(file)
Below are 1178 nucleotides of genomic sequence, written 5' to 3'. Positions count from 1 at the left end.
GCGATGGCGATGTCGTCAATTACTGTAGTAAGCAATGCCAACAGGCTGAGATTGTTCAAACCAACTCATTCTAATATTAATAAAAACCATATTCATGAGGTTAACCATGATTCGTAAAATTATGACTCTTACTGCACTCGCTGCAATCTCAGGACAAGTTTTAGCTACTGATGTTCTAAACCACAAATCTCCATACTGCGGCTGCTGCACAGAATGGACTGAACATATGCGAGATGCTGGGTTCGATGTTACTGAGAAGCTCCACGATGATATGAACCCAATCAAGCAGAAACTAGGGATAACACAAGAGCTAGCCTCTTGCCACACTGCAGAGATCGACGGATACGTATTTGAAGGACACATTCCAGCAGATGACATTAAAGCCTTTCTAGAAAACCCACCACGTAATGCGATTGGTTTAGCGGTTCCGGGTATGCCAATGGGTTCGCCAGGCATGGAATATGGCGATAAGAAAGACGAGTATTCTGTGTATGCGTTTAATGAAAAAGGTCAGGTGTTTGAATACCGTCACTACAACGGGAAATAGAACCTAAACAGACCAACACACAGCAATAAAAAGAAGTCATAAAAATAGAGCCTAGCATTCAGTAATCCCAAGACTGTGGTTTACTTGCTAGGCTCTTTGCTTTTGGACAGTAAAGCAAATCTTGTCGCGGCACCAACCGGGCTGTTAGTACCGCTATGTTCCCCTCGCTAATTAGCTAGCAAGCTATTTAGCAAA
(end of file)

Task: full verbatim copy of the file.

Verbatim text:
Below are 1178 nucleotides of genomic sequence, written 5' to 3'. Positions count from 1 at the left end.
GCGATGGCGATGTCGTCAATTACTGTAGTAAGCAATGCCAACAGGCTGAGATTGTTCAAACCAACTCATTCTAATATTAATAAAAACCATATTCATGAGGTTAACCATGATTCGTAAAATTATGACTCTTACTGCACTCGCTGCAATCTCAGGACAAGTTTTAGCTACTGATGTTCTAAACCACAAATCTCCATACTGCGGCTGCTGCACAGAATGGACTGAACATATGCGAGATGCTGGGTTCGATGTTACTGAGAAGCTCCACGATGATATGAACCCAATCAAGCAGAAACTAGGGATAACACAAGAGCTAGCCTCTTGCCACACTGCAGAGATCGACGGATACGTATTTGAAGGACACATTCCAGCAGATGACATTAAAGCCTTTCTAGAAAACCCACCACGTAATGCGATTGGTTTAGCGGTTCCGGGTATGCCAATGGGTTCGCCAGGCATGGAATATGGCGATAAGAAAGACGAGTATTCTGTGTATGCGTTTAATGAAAAAGGTCAGGTGTTTGAATACCGTCACTACAACGGGAAATAGAACCTAAACAGACCAACACACAGCAATAAAAAGAAGTCATAAAAATAGAGCCTAGCATTCAGTAATCCCAAGACTGTGGTTTACTTGCTAGGCTCTTTGCTTTTGGACAGTAAAGCAAATCTTGTCGCGGCACCAACCGGGCTGTTAGTACCGCTATGTTCCCCTCGCTAATTAGCTAGCAAGCTATTTAGCAAA